US dislike for liberation movements palpable 

WE have said it before, and we will say it again; it is, and will always be, wrong for anyone, particularly our people, to think that the Biden administration represents a profound departure from the preceding Trump administration when it comes to tangible African interests. 

The behaviour of US officials to Zimbabwe and their utterances over the years have amply demonstrated Washington’s inherent dislike for former liberation movements and their sovereign states, especially in Southern Africa.

While we may be keen to re-engage countries like the US, the attitude of the country’s officials clearly exposes the open hostility by the US Government to the ZANU PF Party.

To appreciate our relations with the US and its allies, we must dig deeper into our history to understand who we are and who they are.

Given the trail of destruction which represents US foreign policy in Haiti, Iraq, Afghanistan, Vietnam, the Congo and Libya, surely we must not be surprised.
While the US chaotic elections might be looked upon as an in-house matter and prove them to be charlatans when it comes to democracy in Zimbabwe, they all are in accord.

The illegal sanctions on Zimbabwe are not a joke and an issue to be trivialised, they stand.

Past presidents, including the first African American, Barrack Obama, have been unrelenting on these inhuman sanctions, thus we must realise that Biden will not turn out to be a saint in this regard.

Biden is probably one of the few Americans who knows the intended effects of this harsh legislation.

This is so since he was one of the four Senators who sponsored the Zimbabwe Democracy and Economic RecoveryAct (ZDERA) in 2001.

And the intended effect of this hostile piece of legislation was to ensure that Zimbabwe would be financially crippled.

This would, among other measures, deny Zimbabwe access to debt relief and lines of credit from the World Bank, IMF and African Development Bank.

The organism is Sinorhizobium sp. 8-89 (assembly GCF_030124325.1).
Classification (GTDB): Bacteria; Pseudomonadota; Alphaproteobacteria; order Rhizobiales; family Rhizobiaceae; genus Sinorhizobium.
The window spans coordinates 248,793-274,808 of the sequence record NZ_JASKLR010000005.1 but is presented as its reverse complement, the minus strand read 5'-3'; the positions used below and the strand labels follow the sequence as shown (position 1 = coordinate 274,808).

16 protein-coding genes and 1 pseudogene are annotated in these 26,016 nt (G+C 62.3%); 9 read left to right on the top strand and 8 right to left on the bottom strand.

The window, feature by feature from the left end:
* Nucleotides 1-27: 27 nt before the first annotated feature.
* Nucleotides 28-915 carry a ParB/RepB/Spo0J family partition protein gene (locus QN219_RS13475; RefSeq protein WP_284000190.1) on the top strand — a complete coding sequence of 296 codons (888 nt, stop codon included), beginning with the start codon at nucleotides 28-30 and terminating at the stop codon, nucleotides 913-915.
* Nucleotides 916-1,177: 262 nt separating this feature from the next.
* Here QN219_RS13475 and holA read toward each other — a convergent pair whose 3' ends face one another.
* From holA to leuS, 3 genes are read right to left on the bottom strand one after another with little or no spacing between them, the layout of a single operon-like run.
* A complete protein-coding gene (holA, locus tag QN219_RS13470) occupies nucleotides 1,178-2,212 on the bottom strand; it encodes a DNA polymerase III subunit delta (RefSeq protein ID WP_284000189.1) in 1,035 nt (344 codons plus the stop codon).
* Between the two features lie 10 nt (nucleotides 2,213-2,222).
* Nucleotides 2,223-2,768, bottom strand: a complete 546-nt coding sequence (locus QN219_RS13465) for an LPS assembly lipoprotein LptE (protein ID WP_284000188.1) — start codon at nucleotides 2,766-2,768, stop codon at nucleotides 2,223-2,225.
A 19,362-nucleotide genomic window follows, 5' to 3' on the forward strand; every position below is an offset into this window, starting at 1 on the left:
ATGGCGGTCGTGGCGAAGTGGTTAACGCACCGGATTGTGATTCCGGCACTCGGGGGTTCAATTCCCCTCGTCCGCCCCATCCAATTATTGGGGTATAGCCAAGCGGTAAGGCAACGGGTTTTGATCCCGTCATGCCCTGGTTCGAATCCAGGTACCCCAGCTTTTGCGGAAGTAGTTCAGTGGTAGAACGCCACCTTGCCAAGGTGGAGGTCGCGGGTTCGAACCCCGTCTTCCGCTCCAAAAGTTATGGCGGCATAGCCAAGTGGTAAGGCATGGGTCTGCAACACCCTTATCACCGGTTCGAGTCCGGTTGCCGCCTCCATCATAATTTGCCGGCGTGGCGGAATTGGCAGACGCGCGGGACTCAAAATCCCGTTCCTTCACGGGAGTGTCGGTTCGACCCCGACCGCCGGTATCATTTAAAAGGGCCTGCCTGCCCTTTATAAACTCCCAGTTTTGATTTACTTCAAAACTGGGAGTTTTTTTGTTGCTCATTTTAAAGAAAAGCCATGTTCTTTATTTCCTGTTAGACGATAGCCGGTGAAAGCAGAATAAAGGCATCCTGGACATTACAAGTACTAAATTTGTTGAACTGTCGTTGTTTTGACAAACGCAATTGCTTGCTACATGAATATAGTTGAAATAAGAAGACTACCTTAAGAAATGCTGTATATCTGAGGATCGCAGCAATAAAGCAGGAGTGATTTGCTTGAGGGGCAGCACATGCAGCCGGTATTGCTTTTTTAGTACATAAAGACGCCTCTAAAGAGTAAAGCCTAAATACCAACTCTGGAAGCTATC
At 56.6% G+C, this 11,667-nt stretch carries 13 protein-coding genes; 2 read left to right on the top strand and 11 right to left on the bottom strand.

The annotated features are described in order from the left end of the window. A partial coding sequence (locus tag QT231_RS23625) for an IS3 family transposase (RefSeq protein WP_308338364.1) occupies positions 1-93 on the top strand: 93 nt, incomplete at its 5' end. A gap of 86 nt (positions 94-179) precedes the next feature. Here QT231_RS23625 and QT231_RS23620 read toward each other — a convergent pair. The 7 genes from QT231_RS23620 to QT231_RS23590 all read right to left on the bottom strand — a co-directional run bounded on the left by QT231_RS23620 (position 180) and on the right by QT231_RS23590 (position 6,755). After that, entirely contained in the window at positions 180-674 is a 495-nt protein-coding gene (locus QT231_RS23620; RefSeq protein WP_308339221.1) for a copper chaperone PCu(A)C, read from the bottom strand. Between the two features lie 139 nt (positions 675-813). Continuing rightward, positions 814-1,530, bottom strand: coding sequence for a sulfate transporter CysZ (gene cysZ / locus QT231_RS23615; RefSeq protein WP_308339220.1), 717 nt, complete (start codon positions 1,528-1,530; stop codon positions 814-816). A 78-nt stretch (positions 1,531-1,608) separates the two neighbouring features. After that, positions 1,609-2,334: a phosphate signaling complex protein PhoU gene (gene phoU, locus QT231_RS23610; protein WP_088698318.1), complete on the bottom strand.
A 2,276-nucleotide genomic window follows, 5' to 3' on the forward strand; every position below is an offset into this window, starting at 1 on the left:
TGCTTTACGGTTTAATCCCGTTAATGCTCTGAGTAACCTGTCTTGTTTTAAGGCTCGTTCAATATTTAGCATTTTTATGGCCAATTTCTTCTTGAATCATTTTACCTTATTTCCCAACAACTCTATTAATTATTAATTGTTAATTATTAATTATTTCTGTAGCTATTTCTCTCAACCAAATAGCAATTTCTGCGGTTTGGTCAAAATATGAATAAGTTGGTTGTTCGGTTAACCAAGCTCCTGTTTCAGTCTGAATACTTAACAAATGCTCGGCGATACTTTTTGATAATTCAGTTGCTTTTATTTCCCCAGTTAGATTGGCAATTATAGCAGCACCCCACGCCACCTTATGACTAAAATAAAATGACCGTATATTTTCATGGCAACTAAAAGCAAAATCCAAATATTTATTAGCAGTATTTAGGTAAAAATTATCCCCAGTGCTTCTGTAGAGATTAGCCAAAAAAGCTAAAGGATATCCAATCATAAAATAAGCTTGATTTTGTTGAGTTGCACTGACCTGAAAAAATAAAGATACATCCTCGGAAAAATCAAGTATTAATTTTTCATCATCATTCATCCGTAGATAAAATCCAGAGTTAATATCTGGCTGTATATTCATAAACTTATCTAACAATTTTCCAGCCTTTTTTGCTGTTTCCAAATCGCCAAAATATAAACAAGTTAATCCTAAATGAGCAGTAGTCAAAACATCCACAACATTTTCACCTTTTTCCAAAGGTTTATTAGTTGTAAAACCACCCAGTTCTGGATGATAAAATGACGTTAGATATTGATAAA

This in turn would lower investor confidence, thereby discouraging foreign direct investment.

No wonder Chester Crocker talked about making the ‘economy scream’ so that the electorate would ditch ZANU PF.

This is morally repulsive, but it is the reality.

Again we will repeat, our fate is in our hands, our future will be determined by us and no other.

And let us pay tribute to our recently fallen heroes and heroine. 

I am more saddened for future generations who will not benefit from the wisdom and (hi)story of these gallant sons and daughters of the soil.

Theirs is a story of service.

Service offered unconditionally to the motherland.

They fought against divisions.

They fought for tolerance.

They fought for unity and love.

We are on the path to developing our country as a united people, bound by one common goal.

A goal towards creating a future of plenty for the current and future generations. A goal of maintaining and preserving the liberation struggle ideals.

A goal towards preserving the legacy of our history.

That is a history that can never be negated, not even for pieces of silver or friendships that come with impossible conditions.

The US and its allies must realise that Zimbabwe wants to re-engage but not because that is the only option available.

In this multi-polar world, it is possible to embark on a new economic model, without dependence on the the US — it is no longer the global economic giant.

That myth is blown.


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